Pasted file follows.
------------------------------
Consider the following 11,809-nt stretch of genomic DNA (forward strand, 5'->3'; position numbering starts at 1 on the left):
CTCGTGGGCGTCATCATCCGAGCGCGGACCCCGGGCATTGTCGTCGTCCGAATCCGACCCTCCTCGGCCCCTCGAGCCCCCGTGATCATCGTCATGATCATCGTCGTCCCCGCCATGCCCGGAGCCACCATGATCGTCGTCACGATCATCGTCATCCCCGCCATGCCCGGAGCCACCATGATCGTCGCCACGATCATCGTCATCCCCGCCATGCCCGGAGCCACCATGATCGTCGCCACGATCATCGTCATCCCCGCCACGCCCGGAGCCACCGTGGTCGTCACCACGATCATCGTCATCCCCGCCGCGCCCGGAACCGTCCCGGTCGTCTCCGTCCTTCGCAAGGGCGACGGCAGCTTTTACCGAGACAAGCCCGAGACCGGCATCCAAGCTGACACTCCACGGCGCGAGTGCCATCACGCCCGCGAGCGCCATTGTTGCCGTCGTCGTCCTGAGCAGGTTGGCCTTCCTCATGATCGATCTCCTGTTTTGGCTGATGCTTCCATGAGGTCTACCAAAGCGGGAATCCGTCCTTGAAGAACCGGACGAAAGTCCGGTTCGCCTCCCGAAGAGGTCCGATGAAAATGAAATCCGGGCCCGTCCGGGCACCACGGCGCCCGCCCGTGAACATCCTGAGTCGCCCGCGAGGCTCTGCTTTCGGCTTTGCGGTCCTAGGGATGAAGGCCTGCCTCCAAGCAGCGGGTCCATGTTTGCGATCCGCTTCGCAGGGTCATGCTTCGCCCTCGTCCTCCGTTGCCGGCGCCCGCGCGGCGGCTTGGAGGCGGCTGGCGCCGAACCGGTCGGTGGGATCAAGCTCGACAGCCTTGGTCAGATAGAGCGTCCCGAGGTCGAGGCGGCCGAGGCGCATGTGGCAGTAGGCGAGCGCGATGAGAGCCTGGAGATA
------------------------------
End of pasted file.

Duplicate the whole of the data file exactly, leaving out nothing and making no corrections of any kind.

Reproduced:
Consider the following 11,809-nt stretch of genomic DNA (forward strand, 5'->3'; position numbering starts at 1 on the left):
CTCGTGGGCGTCATCATCCGAGCGCGGACCCCGGGCATTGTCGTCGTCCGAATCCGACCCTCCTCGGCCCCTCGAGCCCCCGTGATCATCGTCATGATCATCGTCGTCCCCGCCATGCCCGGAGCCACCATGATCGTCGTCACGATCATCGTCATCCCCGCCATGCCCGGAGCCACCATGATCGTCGCCACGATCATCGTCATCCCCGCCATGCCCGGAGCCACCATGATCGTCGCCACGATCATCGTCATCCCCGCCACGCCCGGAGCCACCGTGGTCGTCACCACGATCATCGTCATCCCCGCCGCGCCCGGAACCGTCCCGGTCGTCTCCGTCCTTCGCAAGGGCGACGGCAGCTTTTACCGAGACAAGCCCGAGACCGGCATCCAAGCTGACACTCCACGGCGCGAGTGCCATCACGCCCGCGAGCGCCATTGTTGCCGTCGTCGTCCTGAGCAGGTTGGCCTTCCTCATGATCGATCTCCTGTTTTGGCTGATGCTTCCATGAGGTCTACCAAAGCGGGAATCCGTCCTTGAAGAACCGGACGAAAGTCCGGTTCGCCTCCCGAAGAGGTCCGATGAAAATGAAATCCGGGCCCGTCCGGGCACCACGGCGCCCGCCCGTGAACATCCTGAGTCGCCCGCGAGGCTCTGCTTTCGGCTTTGCGGTCCTAGGGATGAAGGCCTGCCTCCAAGCAGCGGGTCCATGTTTGCGATCCGCTTCGCAGGGTCATGCTTCGCCCTCGTCCTCCGTTGCCGGCGCCCGCGCGGCGGCTTGGAGGCGGCTGGCGCCGAACCGGTCGGTGGGATCAAGCTCGACAGCCTTGGTCAGATAGAGCGTCCCGAGGTCGAGGCGGCCGAGGCGCATGTGGCAGTAGGCGAGCGCGATGAGAGCCTGGAGATA